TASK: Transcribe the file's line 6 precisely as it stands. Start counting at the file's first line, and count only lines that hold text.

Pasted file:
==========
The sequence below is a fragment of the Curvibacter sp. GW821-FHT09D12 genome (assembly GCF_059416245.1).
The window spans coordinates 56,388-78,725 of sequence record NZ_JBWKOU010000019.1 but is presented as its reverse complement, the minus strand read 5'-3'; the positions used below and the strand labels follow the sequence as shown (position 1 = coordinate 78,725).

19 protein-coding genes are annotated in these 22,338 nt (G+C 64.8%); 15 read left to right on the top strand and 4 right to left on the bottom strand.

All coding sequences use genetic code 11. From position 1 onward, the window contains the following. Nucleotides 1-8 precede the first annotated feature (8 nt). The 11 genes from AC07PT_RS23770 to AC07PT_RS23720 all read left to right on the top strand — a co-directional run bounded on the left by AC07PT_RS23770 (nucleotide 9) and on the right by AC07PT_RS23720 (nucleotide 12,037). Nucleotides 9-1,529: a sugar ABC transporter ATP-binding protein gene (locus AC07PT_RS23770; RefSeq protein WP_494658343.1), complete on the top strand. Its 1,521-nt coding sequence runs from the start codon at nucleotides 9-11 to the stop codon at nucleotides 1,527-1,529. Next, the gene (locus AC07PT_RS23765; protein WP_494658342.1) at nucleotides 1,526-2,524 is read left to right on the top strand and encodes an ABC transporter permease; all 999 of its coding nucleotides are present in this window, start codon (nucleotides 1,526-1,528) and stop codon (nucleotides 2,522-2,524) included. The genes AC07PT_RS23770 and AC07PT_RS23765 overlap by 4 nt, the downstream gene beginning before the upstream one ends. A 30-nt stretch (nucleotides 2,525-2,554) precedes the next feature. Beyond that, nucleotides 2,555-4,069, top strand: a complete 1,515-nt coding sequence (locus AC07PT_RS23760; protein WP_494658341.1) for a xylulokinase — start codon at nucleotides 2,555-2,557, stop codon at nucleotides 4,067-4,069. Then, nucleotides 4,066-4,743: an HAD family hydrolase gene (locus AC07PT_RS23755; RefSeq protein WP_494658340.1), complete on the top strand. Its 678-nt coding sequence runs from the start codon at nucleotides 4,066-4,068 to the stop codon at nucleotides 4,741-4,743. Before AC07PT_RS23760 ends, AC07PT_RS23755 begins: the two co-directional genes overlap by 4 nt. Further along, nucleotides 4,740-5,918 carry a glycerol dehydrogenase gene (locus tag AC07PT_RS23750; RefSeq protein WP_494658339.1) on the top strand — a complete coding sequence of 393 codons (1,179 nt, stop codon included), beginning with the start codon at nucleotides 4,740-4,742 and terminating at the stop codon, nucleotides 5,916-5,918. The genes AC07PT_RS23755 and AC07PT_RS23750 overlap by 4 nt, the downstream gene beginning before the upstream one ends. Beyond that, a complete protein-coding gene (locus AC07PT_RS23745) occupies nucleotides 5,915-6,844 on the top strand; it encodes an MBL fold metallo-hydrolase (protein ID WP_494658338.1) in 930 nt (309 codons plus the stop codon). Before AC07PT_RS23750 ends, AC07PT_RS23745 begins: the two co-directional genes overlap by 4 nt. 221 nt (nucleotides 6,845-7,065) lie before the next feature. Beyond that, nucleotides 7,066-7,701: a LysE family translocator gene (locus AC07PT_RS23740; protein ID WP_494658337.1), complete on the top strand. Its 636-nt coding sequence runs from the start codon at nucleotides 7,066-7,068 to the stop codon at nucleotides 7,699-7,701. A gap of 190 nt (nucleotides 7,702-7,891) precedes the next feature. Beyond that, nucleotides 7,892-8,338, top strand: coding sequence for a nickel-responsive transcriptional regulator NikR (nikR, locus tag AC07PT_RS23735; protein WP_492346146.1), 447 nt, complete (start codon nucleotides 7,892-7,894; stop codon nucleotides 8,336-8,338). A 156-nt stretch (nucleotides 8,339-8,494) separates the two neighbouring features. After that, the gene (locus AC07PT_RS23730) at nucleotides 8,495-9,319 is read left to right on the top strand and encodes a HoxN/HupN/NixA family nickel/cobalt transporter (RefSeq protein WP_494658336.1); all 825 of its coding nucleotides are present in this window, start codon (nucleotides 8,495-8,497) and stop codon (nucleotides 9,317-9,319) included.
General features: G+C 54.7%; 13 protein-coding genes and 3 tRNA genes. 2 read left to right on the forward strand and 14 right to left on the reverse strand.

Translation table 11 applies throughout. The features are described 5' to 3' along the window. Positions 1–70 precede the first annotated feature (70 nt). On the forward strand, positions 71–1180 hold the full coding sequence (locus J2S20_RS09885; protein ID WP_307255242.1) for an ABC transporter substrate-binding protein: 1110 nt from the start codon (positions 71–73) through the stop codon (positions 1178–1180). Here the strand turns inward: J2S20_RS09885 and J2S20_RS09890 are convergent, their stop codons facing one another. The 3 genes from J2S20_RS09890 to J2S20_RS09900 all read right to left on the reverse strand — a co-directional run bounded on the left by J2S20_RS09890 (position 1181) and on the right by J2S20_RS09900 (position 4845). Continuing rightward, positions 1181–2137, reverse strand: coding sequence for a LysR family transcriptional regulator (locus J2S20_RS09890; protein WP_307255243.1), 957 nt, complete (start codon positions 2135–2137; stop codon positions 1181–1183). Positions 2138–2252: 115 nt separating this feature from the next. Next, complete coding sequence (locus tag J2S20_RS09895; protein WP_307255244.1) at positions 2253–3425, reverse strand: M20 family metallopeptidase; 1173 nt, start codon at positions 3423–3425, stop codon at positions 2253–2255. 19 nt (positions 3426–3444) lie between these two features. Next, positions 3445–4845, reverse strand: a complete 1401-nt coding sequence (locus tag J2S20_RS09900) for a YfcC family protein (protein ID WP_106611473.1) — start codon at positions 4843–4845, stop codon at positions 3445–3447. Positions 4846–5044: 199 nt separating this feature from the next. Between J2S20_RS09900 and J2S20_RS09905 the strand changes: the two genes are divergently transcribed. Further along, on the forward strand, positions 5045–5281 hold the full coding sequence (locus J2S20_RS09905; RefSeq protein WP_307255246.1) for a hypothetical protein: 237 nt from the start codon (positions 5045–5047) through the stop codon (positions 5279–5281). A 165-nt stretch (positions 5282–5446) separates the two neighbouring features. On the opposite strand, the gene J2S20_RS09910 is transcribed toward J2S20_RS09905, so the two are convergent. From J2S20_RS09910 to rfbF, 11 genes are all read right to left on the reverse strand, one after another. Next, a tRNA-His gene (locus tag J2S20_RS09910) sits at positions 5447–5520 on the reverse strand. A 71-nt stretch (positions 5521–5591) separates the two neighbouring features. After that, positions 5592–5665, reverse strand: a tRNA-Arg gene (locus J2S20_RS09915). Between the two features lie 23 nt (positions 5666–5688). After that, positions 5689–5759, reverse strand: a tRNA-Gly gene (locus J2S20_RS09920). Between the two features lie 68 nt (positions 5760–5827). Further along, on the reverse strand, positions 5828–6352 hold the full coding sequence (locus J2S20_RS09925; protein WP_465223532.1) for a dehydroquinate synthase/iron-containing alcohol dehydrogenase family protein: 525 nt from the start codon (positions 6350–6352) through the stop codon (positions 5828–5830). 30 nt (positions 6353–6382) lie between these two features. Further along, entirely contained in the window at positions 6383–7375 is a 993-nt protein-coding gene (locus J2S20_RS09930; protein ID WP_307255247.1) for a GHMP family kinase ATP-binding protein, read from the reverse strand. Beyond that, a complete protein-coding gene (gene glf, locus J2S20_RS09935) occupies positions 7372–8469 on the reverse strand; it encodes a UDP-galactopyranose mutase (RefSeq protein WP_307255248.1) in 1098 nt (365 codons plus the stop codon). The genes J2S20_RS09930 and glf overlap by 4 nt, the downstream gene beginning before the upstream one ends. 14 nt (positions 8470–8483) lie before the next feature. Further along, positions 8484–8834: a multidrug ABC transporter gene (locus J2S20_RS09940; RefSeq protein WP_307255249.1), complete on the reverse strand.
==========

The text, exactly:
Translation table 11 applies throughout. The features are described 5' to 3' along the window. Positions 1–70 precede the first annotated feature (70 nt). On the forward strand, positions 71–1180 hold the full coding sequence (locus J2S20_RS09885; protein ID WP_307255242.1) for an ABC transporter substrate-binding protein: 1110 nt from the start codon (positions 71–73) through the stop codon (positions 1178–1180). Here the strand turns inward: J2S20_RS09885 and J2S20_RS09890 are convergent, their stop codons facing one another. The 3 genes from J2S20_RS09890 to J2S20_RS09900 all read right to left on the reverse strand — a co-directional run bounded on the left by J2S20_RS09890 (position 1181) and on the right by J2S20_RS09900 (position 4845). Continuing rightward, positions 1181–2137, reverse strand: coding sequence for a LysR family transcriptional regulator (locus J2S20_RS09890; protein WP_307255243.1), 957 nt, complete (start codon positions 2135–2137; stop codon positions 1181–1183). Positions 2138–2252: 115 nt separating this feature from the next. Next, complete coding sequence (locus tag J2S20_RS09895; protein WP_307255244.1) at positions 2253–3425, reverse strand: M20 family metallopeptidase; 1173 nt, start codon at positions 3423–3425, stop codon at positions 2253–2255. 19 nt (positions 3426–3444) lie between these two features. Next, positions 3445–4845, reverse strand: a complete 1401-nt coding sequence (locus tag J2S20_RS09900) for a YfcC family protein (protein ID WP_106611473.1) — start codon at positions 4843–4845, stop codon at positions 3445–3447. Positions 4846–5044: 199 nt separating this feature from the next. Between J2S20_RS09900 and J2S20_RS09905 the strand changes: the two genes are divergently transcribed. Further along, on the forward strand, positions 5045–5281 hold the full coding sequence (locus J2S20_RS09905; RefSeq protein WP_307255246.1) for a hypothetical protein: 237 nt from the start codon (positions 5045–5047) through the stop codon (positions 5279–5281). A 165-nt stretch (positions 5282–5446) separates the two neighbouring features. On the opposite strand, the gene J2S20_RS09910 is transcribed toward J2S20_RS09905, so the two are convergent. From J2S20_RS09910 to rfbF, 11 genes are all read right to left on the reverse strand, one after another. Next, a tRNA-His gene (locus tag J2S20_RS09910) sits at positions 5447–5520 on the reverse strand. A 71-nt stretch (positions 5521–5591) separates the two neighbouring features. After that, positions 5592–5665, reverse strand: a tRNA-Arg gene (locus J2S20_RS09915). Between the two features lie 23 nt (positions 5666–5688). After that, positions 5689–5759, reverse strand: a tRNA-Gly gene (locus J2S20_RS09920). Between the two features lie 68 nt (positions 5760–5827). Further along, on the reverse strand, positions 5828–6352 hold the full coding sequence (locus J2S20_RS09925; protein WP_465223532.1) for a dehydroquinate synthase/iron-containing alcohol dehydrogenase family protein: 525 nt from the start codon (positions 6350–6352) through the stop codon (positions 5828–5830). 30 nt (positions 6353–6382) lie between these two features. Further along, entirely contained in the window at positions 6383–7375 is a 993-nt protein-coding gene (locus J2S20_RS09930; protein ID WP_307255247.1) for a GHMP family kinase ATP-binding protein, read from the reverse strand. Beyond that, a complete protein-coding gene (gene glf, locus J2S20_RS09935) occupies positions 7372–8469 on the reverse strand; it encodes a UDP-galactopyranose mutase (RefSeq protein WP_307255248.1) in 1098 nt (365 codons plus the stop codon). The genes J2S20_RS09930 and glf overlap by 4 nt, the downstream gene beginning before the upstream one ends. 14 nt (positions 8470–8483) lie before the next feature. Further along, positions 8484–8834: a multidrug ABC transporter gene (locus J2S20_RS09940; RefSeq protein WP_307255249.1), complete on the reverse strand.